In the movie, all of the other cast members in each dream are essentially projections of our own subconscious. Their actions and words are extensions of our interpretations and perceptions and are only as relevant as our pre-existing opinions, thoughts, and notions. It’s a metaphor for operating within a comfort zone, hearing and seeing only what we choose rather than opening our minds to the collaboration.

Inception and Extraction

While the movie is entitled inception, it begins with the idea of extraction – the ability to enter the dreams of others in order to “steal” secrets hidden away deep within our subconscious. But the film’s premise and its significance is rooted in something much more meaningful, the ability to seed ideas that come to life when we awake – inception versus extraction.

As discussed in Engage and also Charlene Li’s new book Open Leadership, it is this listening, really listening, that opens leadership to change and ultimately true collaboration and co-creation. It is through this unique understanding of the cultures, landscapes and the themes that fuel connections and communication. This incredible insight inspires relevant engagement and supporting constructs that galvanizes and empowers customers and peers to become stakeholders in all you do.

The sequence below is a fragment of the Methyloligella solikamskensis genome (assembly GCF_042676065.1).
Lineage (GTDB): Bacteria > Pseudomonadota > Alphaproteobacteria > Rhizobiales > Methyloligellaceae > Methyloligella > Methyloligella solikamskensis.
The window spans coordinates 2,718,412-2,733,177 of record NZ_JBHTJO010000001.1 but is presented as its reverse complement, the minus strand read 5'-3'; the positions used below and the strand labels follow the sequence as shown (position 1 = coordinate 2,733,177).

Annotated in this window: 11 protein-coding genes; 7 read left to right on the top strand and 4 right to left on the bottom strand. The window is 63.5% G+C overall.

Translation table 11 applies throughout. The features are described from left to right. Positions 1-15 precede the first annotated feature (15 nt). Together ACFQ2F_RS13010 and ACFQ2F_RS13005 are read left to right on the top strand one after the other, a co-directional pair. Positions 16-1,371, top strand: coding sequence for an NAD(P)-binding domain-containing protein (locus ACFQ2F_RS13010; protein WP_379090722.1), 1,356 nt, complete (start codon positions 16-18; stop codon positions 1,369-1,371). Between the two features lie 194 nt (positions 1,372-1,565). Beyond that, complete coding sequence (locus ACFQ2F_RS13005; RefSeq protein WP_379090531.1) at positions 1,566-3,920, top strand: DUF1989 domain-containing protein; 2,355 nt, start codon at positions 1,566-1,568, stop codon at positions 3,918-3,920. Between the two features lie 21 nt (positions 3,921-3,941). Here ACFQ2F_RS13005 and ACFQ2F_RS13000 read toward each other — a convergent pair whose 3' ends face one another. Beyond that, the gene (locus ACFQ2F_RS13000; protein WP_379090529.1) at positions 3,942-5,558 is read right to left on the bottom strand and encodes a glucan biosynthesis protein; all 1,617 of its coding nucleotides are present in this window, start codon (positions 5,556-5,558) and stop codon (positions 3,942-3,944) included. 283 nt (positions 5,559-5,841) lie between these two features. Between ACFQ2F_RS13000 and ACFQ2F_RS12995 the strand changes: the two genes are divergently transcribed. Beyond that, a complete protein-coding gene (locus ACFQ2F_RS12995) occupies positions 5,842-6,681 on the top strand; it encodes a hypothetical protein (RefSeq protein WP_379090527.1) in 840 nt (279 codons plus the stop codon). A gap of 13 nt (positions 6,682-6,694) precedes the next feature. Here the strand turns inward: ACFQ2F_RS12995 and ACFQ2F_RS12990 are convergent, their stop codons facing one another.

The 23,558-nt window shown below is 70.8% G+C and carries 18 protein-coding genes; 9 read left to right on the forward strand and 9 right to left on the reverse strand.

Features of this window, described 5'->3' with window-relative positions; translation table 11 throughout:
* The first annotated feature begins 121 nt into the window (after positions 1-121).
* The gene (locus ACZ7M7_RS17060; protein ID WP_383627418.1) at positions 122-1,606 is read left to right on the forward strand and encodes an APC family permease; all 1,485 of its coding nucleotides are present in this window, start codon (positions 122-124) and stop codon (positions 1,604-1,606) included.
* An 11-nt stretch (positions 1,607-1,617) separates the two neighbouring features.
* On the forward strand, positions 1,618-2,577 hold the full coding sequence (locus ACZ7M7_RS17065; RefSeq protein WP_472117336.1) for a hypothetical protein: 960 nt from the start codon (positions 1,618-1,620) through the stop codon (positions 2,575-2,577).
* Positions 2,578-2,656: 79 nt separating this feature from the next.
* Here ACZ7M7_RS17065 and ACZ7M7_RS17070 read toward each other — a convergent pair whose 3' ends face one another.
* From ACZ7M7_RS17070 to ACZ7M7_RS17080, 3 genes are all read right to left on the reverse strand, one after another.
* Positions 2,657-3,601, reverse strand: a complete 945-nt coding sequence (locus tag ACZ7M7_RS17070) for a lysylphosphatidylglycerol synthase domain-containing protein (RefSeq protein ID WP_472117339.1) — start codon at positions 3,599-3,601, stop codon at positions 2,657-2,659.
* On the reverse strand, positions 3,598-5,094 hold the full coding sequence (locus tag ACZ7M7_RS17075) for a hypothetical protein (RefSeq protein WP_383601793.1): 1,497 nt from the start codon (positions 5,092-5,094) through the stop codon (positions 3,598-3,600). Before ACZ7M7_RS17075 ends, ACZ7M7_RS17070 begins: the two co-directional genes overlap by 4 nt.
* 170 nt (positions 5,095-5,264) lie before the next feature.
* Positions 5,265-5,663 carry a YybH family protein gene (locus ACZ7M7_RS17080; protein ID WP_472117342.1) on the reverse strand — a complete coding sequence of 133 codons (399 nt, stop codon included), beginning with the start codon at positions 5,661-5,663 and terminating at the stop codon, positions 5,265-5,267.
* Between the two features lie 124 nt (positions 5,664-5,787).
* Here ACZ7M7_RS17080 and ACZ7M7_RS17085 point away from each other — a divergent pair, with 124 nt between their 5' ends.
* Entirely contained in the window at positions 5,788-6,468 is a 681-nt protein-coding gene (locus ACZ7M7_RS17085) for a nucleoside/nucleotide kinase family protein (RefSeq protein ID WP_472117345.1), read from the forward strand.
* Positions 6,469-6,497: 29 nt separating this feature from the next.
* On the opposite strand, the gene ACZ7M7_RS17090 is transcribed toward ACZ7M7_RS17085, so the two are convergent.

The “extraction” is the research, listening, and sifting for insight. It’s not enough to monitor conversations through keyword searches. It’s not enough to measure “automated” and mostly inaccurate sentiment. It’s not enough to track activity in terms of mentions, followers, likes, and comments. There’s a difference between listening and hearing and to extract the information and intelligence necessary to inspire your ideas requires you to hear what it is that moves individuals and communities.  Extraction is the guiding light to create more meaningful engagement strategies based on the recently introduced concept of relevance, resonance, and significance (RRS), social media’s critical path. And, it’s through extraction where we uncover opportunities for inception.